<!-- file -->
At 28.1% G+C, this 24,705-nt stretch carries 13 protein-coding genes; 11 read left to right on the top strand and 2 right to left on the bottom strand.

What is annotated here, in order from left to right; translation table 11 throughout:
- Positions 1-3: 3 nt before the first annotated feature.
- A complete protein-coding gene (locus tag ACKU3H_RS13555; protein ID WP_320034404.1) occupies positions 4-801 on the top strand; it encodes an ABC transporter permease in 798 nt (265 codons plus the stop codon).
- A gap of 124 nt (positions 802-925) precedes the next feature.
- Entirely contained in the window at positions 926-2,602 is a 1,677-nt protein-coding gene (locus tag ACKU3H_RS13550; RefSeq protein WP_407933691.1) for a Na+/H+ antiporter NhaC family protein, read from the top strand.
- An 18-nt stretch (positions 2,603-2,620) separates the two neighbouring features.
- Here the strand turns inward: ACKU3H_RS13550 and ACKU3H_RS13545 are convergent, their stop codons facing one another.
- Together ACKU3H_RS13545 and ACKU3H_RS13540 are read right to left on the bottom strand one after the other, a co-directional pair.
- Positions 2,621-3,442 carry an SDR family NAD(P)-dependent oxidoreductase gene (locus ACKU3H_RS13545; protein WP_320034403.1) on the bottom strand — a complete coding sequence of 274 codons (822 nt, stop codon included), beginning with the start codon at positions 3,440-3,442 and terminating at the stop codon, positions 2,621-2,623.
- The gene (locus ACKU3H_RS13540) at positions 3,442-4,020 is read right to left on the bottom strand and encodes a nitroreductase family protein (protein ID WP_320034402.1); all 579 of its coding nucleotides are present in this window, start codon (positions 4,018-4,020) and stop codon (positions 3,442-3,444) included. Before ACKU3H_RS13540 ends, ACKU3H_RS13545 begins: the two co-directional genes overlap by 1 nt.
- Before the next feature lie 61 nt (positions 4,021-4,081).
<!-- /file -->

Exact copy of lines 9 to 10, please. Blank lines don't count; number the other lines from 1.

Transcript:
- Together ACKU3H_RS13545 and ACKU3H_RS13540 are read right to left on the bottom strand one after the other, a co-directional pair.
- Positions 2,621-3,442 carry an SDR family NAD(P)-dependent oxidoreductase gene (locus ACKU3H_RS13545; protein WP_320034403.1) on the bottom strand — a complete coding sequence of 274 codons (822 nt, stop codon included), beginning with the start codon at positions 3,440-3,442 and terminating at the stop codon, positions 2,621-2,623.